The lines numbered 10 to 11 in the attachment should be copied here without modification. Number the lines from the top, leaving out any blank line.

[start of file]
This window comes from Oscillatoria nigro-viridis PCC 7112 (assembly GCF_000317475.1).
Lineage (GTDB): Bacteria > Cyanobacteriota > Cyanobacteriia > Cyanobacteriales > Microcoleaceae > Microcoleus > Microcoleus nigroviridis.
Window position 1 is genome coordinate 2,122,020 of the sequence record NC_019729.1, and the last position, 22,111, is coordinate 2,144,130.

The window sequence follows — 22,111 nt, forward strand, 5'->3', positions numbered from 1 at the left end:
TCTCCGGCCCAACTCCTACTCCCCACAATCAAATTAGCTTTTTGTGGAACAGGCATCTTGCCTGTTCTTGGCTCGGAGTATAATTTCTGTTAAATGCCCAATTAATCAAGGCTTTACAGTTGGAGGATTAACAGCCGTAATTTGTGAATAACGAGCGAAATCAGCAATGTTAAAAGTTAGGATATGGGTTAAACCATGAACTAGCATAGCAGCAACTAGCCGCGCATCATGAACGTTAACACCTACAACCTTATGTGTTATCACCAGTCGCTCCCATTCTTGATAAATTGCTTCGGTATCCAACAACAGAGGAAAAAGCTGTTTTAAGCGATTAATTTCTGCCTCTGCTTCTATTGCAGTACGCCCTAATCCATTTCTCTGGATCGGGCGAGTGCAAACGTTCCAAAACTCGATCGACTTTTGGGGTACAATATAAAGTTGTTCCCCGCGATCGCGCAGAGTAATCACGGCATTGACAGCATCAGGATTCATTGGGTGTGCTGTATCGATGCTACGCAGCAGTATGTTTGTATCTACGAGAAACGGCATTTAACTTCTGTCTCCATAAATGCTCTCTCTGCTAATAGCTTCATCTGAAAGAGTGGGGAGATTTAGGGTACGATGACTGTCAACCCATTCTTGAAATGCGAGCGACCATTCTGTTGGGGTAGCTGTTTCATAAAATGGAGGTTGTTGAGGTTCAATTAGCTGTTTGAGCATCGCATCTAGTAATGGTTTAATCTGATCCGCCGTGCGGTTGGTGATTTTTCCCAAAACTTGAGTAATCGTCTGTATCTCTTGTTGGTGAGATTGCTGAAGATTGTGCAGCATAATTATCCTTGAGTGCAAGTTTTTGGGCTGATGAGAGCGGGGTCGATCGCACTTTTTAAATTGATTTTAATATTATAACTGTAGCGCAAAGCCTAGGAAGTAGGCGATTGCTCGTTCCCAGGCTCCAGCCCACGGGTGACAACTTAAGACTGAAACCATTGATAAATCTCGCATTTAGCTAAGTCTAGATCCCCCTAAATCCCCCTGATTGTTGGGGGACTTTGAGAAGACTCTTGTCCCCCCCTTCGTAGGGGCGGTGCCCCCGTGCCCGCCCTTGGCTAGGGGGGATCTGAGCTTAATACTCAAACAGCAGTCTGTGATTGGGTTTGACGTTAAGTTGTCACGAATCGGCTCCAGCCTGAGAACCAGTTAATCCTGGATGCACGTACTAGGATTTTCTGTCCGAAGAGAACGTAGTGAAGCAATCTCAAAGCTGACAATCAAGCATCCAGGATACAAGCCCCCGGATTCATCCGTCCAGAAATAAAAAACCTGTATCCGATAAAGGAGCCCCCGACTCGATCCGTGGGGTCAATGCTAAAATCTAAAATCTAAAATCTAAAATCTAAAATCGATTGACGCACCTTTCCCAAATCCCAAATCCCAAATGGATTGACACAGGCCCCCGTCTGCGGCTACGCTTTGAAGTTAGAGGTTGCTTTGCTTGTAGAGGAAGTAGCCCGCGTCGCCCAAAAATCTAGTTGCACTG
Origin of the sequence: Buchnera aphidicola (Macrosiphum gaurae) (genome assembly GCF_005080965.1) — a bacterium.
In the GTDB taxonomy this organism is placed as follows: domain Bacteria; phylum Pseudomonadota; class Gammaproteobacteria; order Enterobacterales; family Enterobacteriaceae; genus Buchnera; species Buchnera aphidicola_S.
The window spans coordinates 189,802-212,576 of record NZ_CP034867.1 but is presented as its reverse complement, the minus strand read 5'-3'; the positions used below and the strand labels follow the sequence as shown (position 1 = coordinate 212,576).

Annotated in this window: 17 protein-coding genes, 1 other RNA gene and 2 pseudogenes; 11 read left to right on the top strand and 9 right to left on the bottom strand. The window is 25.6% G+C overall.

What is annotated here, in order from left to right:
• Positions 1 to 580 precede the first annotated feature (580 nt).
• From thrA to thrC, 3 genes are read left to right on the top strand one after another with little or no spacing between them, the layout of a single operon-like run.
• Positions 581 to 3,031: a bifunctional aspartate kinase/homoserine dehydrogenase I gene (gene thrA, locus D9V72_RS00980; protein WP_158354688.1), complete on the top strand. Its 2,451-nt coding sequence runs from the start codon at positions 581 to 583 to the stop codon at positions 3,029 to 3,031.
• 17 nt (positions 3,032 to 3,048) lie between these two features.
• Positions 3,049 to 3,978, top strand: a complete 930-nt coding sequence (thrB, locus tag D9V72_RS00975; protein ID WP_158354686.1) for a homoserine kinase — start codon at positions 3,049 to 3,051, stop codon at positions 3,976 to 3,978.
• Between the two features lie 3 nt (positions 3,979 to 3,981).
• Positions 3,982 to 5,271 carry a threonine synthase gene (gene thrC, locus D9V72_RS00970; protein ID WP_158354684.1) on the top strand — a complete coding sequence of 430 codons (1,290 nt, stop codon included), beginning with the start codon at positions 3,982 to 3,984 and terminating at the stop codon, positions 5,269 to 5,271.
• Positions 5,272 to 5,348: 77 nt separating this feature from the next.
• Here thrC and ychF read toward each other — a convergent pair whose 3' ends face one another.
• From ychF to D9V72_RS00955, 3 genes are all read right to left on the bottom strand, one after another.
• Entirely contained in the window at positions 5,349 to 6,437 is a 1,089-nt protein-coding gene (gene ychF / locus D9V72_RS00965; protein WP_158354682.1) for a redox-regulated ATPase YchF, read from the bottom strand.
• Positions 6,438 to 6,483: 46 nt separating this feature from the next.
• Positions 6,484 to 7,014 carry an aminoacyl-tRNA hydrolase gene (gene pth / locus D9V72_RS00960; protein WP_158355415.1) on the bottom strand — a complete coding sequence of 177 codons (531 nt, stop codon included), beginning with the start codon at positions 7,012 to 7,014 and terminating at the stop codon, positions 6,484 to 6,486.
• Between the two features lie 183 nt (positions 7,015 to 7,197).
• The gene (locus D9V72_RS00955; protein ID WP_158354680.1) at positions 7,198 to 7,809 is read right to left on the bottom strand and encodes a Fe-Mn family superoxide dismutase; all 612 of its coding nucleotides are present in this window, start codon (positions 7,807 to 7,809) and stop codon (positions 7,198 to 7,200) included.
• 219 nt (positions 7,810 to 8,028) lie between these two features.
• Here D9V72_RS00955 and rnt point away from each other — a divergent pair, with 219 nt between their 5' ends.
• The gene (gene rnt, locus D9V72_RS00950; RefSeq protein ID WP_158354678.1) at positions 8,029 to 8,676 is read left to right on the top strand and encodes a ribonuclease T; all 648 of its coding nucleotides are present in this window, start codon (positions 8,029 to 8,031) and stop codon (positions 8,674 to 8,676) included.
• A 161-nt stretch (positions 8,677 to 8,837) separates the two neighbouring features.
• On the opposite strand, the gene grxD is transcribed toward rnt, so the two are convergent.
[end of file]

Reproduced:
What is annotated here, in order from left to right:
• Positions 1 to 580 precede the first annotated feature (580 nt).